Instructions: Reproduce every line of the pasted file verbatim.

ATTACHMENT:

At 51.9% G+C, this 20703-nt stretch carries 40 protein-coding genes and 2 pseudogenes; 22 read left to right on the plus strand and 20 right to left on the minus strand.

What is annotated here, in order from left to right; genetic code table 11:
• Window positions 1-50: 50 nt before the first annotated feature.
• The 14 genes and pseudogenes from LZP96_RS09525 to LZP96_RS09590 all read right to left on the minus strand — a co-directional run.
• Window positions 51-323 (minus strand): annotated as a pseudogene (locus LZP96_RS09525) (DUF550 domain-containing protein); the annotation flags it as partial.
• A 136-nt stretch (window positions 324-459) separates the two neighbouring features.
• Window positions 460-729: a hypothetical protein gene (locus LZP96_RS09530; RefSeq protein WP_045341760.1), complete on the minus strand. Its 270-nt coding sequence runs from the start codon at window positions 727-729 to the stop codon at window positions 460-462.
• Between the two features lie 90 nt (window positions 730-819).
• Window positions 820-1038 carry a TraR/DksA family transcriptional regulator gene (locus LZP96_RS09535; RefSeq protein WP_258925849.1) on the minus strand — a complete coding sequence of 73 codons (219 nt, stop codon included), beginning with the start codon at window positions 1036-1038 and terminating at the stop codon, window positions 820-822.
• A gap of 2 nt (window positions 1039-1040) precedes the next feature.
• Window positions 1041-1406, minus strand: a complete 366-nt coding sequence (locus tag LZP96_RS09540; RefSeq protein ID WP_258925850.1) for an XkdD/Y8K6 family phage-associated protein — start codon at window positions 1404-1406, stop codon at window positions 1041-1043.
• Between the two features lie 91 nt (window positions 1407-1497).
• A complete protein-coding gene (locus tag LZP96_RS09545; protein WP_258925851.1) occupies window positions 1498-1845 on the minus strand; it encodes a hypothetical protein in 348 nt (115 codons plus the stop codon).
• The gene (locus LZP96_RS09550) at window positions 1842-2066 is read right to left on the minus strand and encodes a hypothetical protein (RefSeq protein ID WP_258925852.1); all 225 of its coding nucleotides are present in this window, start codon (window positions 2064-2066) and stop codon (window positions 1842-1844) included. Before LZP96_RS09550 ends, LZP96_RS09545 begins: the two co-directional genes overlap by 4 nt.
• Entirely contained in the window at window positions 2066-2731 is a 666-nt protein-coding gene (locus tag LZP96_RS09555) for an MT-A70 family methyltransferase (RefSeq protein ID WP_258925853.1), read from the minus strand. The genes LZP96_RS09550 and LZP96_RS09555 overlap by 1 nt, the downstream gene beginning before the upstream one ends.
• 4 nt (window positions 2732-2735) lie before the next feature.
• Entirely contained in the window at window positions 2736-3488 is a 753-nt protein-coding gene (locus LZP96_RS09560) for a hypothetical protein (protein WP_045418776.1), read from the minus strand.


At 51.9% G+C, this 20703-nt stretch carries 40 protein-coding genes and 2 pseudogenes; 22 read left to right on the plus strand and 20 right to left on the minus strand.

What is annotated here, in order from left to right; genetic code table 11:
• Window positions 1-50: 50 nt before the first annotated feature.
• The 14 genes and pseudogenes from LZP96_RS09525 to LZP96_RS09590 all read right to left on the minus strand — a co-directional run.
• Window positions 51-323 (minus strand): annotated as a pseudogene (locus LZP96_RS09525) (DUF550 domain-containing protein); the annotation flags it as partial.
• A 136-nt stretch (window positions 324-459) separates the two neighbouring features.
• Window positions 460-729: a hypothetical protein gene (locus LZP96_RS09530; RefSeq protein WP_045341760.1), complete on the minus strand. Its 270-nt coding sequence runs from the start codon at window positions 727-729 to the stop codon at window positions 460-462.
• Between the two features lie 90 nt (window positions 730-819).
• Window positions 820-1038 carry a TraR/DksA family transcriptional regulator gene (locus LZP96_RS09535; RefSeq protein WP_258925849.1) on the minus strand — a complete coding sequence of 73 codons (219 nt, stop codon included), beginning with the start codon at window positions 1036-1038 and terminating at the stop codon, window positions 820-822.
• A gap of 2 nt (window positions 1039-1040) precedes the next feature.
• Window positions 1041-1406, minus strand: a complete 366-nt coding sequence (locus tag LZP96_RS09540; RefSeq protein ID WP_258925850.1) for an XkdD/Y8K6 family phage-associated protein — start codon at window positions 1404-1406, stop codon at window positions 1041-1043.
• Between the two features lie 91 nt (window positions 1407-1497).
• A complete protein-coding gene (locus tag LZP96_RS09545; protein WP_258925851.1) occupies window positions 1498-1845 on the minus strand; it encodes a hypothetical protein in 348 nt (115 codons plus the stop codon).
• The gene (locus LZP96_RS09550) at window positions 1842-2066 is read right to left on the minus strand and encodes a hypothetical protein (RefSeq protein ID WP_258925852.1); all 225 of its coding nucleotides are present in this window, start codon (window positions 2064-2066) and stop codon (window positions 1842-1844) included. Before LZP96_RS09550 ends, LZP96_RS09545 begins: the two co-directional genes overlap by 4 nt.
• Entirely contained in the window at window positions 2066-2731 is a 666-nt protein-coding gene (locus tag LZP96_RS09555) for an MT-A70 family methyltransferase (RefSeq protein ID WP_258925853.1), read from the minus strand. The genes LZP96_RS09550 and LZP96_RS09555 overlap by 1 nt, the downstream gene beginning before the upstream one ends.
• 4 nt (window positions 2732-2735) lie before the next feature.
• Entirely contained in the window at window positions 2736-3488 is a 753-nt protein-coding gene (locus LZP96_RS09560) for a hypothetical protein (protein WP_045418776.1), read from the minus strand.